خلق نابودي ، حس ويراني و تخريب . گويي سرهاي سفالين بريده شده تجربه انهدام و نابودي را در نهاد خود پنهان داشته باشند ؛ گويي اين سرها بقاياي شهري تاريخي هستند كه صرفاً از دل خاك بيرون كشيدمشان ...
آدمي اشياء ، فضا و ابنيه را ويران ميكند چه از سر بيزاري و تنفر چه از آن سو كه آنها را با ارزش تر از آن مي بيند كه به دست دشمنانش افتد.
آنچه داعش در هترا و طالبان در باميان كرد و آن شكوهي كه در برابر چشمان بيننده با خاك يكسان شد گواهي بر بي ارزشي نبود. آنها حذف مي كنند تا با نوعي ناگزيري در برابر گذشته پاسخ دهند.
سياست زمين سوخته يا تخريب يك استراتژي حذفي است براي از ميان بردن امكانات و دسترسيهايي كه مي تواند مورد استفاده ديگري (دشمن) قرار گيرد.
گويي ما در برابر تاريخمان از سياست زمين سوخته استفاده مي كنيم . موضوعات و مفاهيمي كه با ساختنشان در پي تخريب آنها هستم از جنس همين ترسهايي است كه فرد را اجباراً به خود ويرانگري مي كشاند.
اشك و خون جاري از مجسمه هايم دردهاي زريني است كه از پي اين همه ويراني و خشونت بجا مانده و هيچ ديناميت ، پتك ، كلنگ و شليك مستقيمي قادر به حذف آن نيست.
بهار ١٣٩٤ خورشيدي ، تهران .
I’ve wrestled out of the earth cut off heads and remnants of a historical city that bear witness to the limit experience (Blanchot) of destruction, demolition and extermination.
Man destroys of envy or fear that the treasured might fall into the hands of the other (“the enemy”).
The destruction of Hatra by Daish, and of Bamiyan by Taliban: we bear witness that they demolish and flatten the sublime as to overcome history and its remembrance. The past is not worthless, but it is enclosing upon us. The destroyers are the non-believers.
An extermination strategy: destruction and demolition as a means to extinguish the possibility of others’ access, remembrance or use.
It’s as if we use this extermination strategy in relation to our history. We destroy – and destroy ourselves - of envy and fear.
The golden tears and blood of my statues, their congealed pain, are the remnants of the destructions and demolitions that no dynamite or hammer can exterminate.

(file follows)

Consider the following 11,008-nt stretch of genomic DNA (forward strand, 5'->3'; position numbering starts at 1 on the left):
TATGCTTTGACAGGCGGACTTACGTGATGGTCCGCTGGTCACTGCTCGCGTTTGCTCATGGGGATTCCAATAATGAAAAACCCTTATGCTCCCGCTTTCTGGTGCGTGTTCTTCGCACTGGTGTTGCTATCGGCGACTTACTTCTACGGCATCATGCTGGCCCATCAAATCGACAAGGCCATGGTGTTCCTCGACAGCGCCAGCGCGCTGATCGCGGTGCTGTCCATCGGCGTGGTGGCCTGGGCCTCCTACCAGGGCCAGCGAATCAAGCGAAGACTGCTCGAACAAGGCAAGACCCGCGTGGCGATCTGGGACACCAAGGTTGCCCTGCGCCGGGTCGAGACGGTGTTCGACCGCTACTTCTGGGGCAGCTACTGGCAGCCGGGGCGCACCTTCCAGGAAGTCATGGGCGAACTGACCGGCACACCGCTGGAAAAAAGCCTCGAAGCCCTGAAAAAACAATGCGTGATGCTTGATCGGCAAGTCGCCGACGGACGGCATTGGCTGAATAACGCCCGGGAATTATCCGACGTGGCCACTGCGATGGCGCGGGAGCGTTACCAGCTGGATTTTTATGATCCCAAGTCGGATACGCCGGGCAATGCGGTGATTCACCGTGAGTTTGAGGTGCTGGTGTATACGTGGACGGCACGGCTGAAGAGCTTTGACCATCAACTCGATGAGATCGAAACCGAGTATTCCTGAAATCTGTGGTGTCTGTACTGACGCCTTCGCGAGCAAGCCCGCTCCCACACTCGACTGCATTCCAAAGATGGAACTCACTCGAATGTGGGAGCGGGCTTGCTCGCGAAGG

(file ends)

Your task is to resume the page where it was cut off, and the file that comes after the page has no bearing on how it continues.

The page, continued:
Overview and HistoryTehran is the capital of Iran and the largest city in the Middle East, with a population of fifteen million people living under the peaks of the Alborz mountain range.Although archaeological evidence places human activity around Tehran back into the years 6000BC, the city was not mentioned in any writings until much later, in the thirteenth century. It's a relatively new city by Iranian standards.But Tehran was a well-known village in the ninth century. It grew rapidly when its neighboring city, Rhages, was destroyed by Mongolian raiders. Many people fled to Tehran.In the seventeenth century Tehran became home to the rulers of the Safavid Dynasty. This is the period when the wall around the city was first constructed. Tehran became the capital of Iran in 1795 and amazingly fast growth followed over the next two hundred years.The recent history of Tehran saw construction of apartment complexes and wide avenues in place of the old Persian gardens, to the detriment of the city's cultural history.The city at present is laid out in two general parts. Northern Tehran is more cosmopolitan and expensive, southern Tehran is cheaper and gets the name "downtown."Getting ThereMehrabad airport is the original one which is currently in the process of being replaced by Imam Khomeini International Airport. The new one is farther away from the city but it now receives all the international traffic, so allow an extra hour to get there or back.TransportationTehran driving can be a wild free-for-all like some South American cities, so get ready for shared taxis, confusing bus routes and a brand new shiny metro system to make it all better. To be fair, there is a great highway system here.The metro has four lines, tickets cost 2000IR, and they have segregated cars. The women-only carriages are the last two at the end, FYI.Taxis come in two flavors, shared and private. Private taxis are more expensive but easier to manage for the visiting traveler. Tehran has a mean rush hour starting at seven AM and lasting until 8PM in its evening version. Solution? Motorcycle taxis! They cut through the traffic and any spare nerves you might have left.People and CultureMore than sixty percent of Tehranis were born outside of the city, making it as ethnically and linguistically diverse as the country itself. Tehran is the most secular and liberal city in Iran and as such it attracts students from all over the country.Things to do, RecommendationsTake the metro to the Tehran Bazaar at the stop "Panzda Gordad". There you can find anything and everything -- shoes, clothes, food, gold, machines and more. Just for the sight of it alone you should take a trip there.If you like being outside, go to Darband and drink tea in a traditional setting. Tehranis love a good picnic and there are plenty of parks to enjoy. Try Mellat park on a friday (fridays are public holidays), or maybe Park Daneshjou, Saaii or Jamshidieh.Remember to go upstairs and have a look around, always always always! The Azadi Tower should fit the bill; it was constructed to commemorate the 2500th anniversary of the Persian Empire.Tehran is also full of museums such as:the Contemporary Art Museumthe Abghine Musuem (glass works)the 19th century Golestan Royal Palace museumthe museum of carpets (!!!)Reza Abbasi Museum of extraordinary miniaturesand most stunning of all,the Crown Jewels Museum which holds the largest pink diamond in the world and many other jaw-dropping jewels.Text by Steve Smith.